I have spoken out for justice

October 27, 2010

Arundhati Roy is a renowned novelist (The God of Small Things) and essayist (Field Notes on Democracy: Listening to Grasshoppers), and a leading voice of the global justice movement. Her writings on social movements in South-Central Asia have helped bring these struggles to the attention of the world.

One of the most important of these is the struggle of the people of Kashmir--a disputed region partitioned between India and Pakistan, and subject to military rule in the section India controls--against occupation. Roy's writings have earned her the hostility of the Indian government. In this statement written yesterday, she explains that she is facing the threat of arrest for the "crime" of speaking out for justice in Kashmir.

I WRITE this from Srinagar, Kashmir. This morning's papers say that I may be arrested on charges of sedition for what I have said at recent public meetings on Kashmir.

I said what millions of people here say every day. I said what I, as well as other commentators, have written and said for years. Anybody who cares to read the transcripts of my speeches will see that they were fundamentally a call for justice. I spoke about justice for the people of Kashmir, who live under one of the most brutal military occupations in the world; for Kashmiri Pandits, who live out the tragedy of having been driven out of their homeland; for Dalit soldiers killed in Kashmir, whose graves I visited on garbage heaps in their villages in Cuddalore; for the Indian poor, who pay the price of this occupation in material ways and who are now learning to live in the terror of what is becoming a police state.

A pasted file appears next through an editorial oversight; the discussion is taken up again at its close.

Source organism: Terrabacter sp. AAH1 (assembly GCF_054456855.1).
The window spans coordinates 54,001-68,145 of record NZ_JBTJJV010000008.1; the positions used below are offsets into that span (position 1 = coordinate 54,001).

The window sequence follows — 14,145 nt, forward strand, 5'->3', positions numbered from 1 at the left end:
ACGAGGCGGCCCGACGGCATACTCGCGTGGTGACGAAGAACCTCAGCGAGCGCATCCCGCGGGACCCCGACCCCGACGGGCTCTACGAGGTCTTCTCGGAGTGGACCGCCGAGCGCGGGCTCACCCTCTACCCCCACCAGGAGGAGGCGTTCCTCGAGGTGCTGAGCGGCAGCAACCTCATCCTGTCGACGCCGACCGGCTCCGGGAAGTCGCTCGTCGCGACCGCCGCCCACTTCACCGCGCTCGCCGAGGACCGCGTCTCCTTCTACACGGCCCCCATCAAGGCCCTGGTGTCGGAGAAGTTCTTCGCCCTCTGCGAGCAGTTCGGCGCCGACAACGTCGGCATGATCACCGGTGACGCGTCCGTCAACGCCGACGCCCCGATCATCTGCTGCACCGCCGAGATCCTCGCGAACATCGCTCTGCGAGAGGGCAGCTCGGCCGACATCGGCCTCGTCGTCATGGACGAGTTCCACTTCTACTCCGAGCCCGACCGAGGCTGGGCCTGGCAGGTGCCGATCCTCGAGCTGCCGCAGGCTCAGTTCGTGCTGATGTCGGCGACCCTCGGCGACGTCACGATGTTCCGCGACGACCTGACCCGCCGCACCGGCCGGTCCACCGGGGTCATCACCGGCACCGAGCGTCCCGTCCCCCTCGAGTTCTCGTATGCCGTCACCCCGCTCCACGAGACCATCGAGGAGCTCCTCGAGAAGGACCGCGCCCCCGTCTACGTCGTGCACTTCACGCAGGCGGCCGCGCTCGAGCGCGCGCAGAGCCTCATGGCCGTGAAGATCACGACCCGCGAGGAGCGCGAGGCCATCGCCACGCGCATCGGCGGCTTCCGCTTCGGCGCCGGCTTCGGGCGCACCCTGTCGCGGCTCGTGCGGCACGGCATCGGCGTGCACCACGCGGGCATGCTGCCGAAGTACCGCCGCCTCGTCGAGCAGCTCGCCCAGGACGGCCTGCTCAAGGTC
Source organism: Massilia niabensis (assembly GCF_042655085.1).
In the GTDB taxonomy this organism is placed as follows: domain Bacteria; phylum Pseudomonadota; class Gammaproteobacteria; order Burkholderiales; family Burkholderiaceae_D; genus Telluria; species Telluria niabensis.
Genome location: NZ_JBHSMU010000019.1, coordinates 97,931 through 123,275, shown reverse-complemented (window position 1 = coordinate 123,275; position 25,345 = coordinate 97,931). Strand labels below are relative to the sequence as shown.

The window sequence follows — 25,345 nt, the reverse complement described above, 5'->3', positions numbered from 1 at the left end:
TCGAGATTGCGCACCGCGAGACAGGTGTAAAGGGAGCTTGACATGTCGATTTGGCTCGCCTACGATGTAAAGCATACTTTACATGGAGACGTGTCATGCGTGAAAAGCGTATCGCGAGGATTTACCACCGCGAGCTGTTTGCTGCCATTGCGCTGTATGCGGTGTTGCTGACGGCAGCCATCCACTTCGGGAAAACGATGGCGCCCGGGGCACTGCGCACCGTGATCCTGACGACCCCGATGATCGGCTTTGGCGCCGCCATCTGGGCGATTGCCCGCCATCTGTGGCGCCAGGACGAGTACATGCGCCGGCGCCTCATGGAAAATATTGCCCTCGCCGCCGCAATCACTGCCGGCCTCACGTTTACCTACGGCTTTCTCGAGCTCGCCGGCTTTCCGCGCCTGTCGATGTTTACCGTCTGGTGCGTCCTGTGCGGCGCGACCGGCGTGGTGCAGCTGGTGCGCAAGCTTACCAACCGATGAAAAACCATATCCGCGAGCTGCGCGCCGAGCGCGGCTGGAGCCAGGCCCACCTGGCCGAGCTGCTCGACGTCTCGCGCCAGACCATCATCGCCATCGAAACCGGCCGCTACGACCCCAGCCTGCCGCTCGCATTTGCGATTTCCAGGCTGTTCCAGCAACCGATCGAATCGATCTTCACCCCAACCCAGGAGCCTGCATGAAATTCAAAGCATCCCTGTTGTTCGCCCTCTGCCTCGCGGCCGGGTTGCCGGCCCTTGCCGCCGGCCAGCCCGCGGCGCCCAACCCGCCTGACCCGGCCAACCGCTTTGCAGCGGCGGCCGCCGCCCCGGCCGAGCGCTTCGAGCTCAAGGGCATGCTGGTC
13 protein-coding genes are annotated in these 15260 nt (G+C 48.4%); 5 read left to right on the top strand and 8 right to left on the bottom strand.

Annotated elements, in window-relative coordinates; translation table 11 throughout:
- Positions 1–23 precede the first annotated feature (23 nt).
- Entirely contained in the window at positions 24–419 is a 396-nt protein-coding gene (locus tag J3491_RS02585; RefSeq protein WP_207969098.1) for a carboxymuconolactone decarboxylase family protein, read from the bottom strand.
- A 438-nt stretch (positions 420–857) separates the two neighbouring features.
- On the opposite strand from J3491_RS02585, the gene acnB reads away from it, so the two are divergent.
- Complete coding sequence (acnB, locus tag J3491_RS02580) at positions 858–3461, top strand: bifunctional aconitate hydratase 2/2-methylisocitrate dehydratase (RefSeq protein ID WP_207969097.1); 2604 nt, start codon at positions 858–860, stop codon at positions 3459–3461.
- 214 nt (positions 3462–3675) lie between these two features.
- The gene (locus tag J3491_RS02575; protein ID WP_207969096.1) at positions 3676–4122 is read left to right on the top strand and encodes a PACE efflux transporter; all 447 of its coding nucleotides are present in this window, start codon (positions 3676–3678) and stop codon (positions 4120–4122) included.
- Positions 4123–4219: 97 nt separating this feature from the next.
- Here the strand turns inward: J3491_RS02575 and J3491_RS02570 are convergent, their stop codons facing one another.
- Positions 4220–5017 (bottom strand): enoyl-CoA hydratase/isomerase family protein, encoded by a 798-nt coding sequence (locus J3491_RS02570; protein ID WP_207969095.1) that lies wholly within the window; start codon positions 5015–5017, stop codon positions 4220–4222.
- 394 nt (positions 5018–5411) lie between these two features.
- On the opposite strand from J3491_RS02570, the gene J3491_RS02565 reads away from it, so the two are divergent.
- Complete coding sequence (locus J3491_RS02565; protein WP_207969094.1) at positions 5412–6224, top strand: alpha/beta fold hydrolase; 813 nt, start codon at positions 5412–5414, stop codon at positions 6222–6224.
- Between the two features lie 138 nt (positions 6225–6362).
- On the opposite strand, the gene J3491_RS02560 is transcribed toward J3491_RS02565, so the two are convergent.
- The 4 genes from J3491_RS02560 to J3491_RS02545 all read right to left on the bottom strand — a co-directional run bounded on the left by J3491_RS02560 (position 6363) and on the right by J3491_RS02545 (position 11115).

Yesterday, I traveled to Shopian, the apple-town in South Kashmir which had remained closed for 47 days last year in protest against the brutal rape and murder of Asiya and Nilofer, the young women whose bodies were found in a shallow stream near their homes and whose murderers have still not been brought to justice. I met Shakeel, who is Nilofer's husband and Asiya's brother. We sat in a circle of people crazed with grief and anger who had lost hope that they would ever get insaf--justice--from India, and now believed that Azadi--freedom--was their only hope. I met young stone pelters who had been shot through their eyes. I traveled with a young man who told me how three of his friends, teenagers in Anantnag district, had been taken into custody and had their fingernails pulled out as punishment for throwing stones.

A little boy takes part in mass protests against the Indian occupation of Kashmir
A little boy takes part in mass protests against the Indian occupation of Kashmir (Kazu Ahmed)

In the papers, some have accused me of giving "hate speeches," of wanting India to break up. On the contrary, what I say comes from love and pride. It comes from not wanting people to be killed, raped, imprisoned or have their fingernails pulled out in order to force them to say they are Indians. It comes from wanting to live in a society that is striving to be a just one.

Pity the nation that has to silence its writers for speaking their minds. Pity the nation that needs to jail those who ask for justice, while communal killers, mass murderers, corporate scamsters, looters, rapists and those who prey on the poorest of the poor roam free.

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